Fixed site and wearable monitors for assessment of personal exposure to airborne chemicals

Period of Performance: 03/01/2017 - 08/31/2017

$150K

Phase 1 SBIR

Recipient Firm

XploSafe LLC
1414 S Sangre Road Array
Stillwater, OK 74074
Principal Investigator

Abstract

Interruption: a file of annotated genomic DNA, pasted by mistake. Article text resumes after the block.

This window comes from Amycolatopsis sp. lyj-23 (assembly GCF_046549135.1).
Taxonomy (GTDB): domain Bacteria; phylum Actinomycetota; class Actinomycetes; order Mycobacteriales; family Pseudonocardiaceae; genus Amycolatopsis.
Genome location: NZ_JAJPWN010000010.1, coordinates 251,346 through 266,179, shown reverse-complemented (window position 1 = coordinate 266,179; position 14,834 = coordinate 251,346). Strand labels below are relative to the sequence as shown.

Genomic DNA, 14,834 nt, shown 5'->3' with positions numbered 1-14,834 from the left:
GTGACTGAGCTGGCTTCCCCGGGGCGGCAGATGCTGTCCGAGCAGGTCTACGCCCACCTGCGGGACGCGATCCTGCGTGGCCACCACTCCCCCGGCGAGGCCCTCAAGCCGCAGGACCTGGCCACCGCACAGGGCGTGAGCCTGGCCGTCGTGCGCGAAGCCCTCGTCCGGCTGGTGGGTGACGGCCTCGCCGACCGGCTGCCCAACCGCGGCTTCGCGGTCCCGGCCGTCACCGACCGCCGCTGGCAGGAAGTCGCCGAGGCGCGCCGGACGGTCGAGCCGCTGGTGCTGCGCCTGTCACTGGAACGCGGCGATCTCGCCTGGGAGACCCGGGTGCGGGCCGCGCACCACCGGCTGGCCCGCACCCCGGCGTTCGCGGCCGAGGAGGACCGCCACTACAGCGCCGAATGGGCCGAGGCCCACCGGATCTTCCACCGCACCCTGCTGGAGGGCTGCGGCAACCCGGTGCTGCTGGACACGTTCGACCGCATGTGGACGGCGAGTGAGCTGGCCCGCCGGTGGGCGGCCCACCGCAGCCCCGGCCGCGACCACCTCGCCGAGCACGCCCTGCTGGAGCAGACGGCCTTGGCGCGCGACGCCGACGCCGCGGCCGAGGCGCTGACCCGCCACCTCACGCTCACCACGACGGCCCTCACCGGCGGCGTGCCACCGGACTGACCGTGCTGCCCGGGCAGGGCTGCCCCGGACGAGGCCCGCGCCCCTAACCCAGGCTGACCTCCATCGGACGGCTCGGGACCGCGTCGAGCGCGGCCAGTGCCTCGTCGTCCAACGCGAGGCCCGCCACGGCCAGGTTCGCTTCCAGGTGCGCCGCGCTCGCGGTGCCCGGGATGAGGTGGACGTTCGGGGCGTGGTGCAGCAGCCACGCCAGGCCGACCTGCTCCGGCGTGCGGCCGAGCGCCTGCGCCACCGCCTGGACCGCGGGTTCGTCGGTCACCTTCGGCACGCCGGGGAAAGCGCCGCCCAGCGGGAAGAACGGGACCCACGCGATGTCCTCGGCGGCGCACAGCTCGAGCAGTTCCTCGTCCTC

Project Summary/Abstract People in all facets of life are exposed to volatile toxins that may cause them to unexplainably sicken. The NIEHS Exposure Biology and Exposome Program has the ambitious and worthy goal to track a person?s exposures from conception to death and correlate these with biological responses and health outcomes. Achieving this goal will require numerous inexpensive sensors that can measure chemical exposure of a mobile population under wildly varying conditions. Continuous assessment of an individual?s exposure over long periods of time will require an extensive network of inexpensive fixed site and wearable monitors. To advance this goal, this project aims to develop passive area and personal dosimeters that measure a person's exposure to chemicals by testing the air that the person breathes regardless of location. Moreover, since many volatile toxin may not have been identified and their potential threat to health is unknown, it is necessary that these monitors can gather, store, and stabilize vapors from a broad array of chemical compounds with widely varying chemical properties. XploSafe plans to develop and commercialize the next generation of passive dosimeters and area samplers for NIEHS and industrial hygiene applications. The research will focus on potential chemical contaminants that people could encounter through work-related exposures or interactions with their ambient environments. The dosimeters will be based on a novel sorbent material that is capable of adsorbing and stabilizing even highly reactive compounds through a nanoconfinement effect. Thus, these dosimeters provide the chemical stability required for complete analysis before sample degradation takes place. Flexible control of surface chemistry and the ability to mix sorbents with varying functionalization can allow creation of sorbent blends that address all classes of organic contaminants. Specific research objectives will include (1) Preparation of target sorbents with surfaces tailored for sorption of various types of organic chemicals (2) Determination of the uptake capacities and rates of adsorption of target compounds belonging to 10 different classes of airborne organic compounds (3) Demonstrate the desorption and subsequent analysis of adsorbed compounds (4) Determine the effects of long-term storage of monitors with adsorbed contaminants and (5) Design of dosimeter and area monitors to include a clip-on badge and a fabric strip. If successful, this project will result in the development of markedly improved wearable dosimeters and fixed site monitors for determining personal exposure to hazardous vapors. Commercialization of the new technology will address NIEHS?s needs and the civilian market for passive dosimeters and area monitors. The solution will be commercialized as a full-service offering that will include dosimeter badges and analysis for specific and broad categories of toxic vapors. These could be used for continuous monitoring of both personal exposure and the sites where exposure takes place The XploSafe solution will also allow industrial hygiene sampling such as 8- hour TWA (time-weighted average); or 15-minute STEL (short-term exposure limit) for workplace monitoring.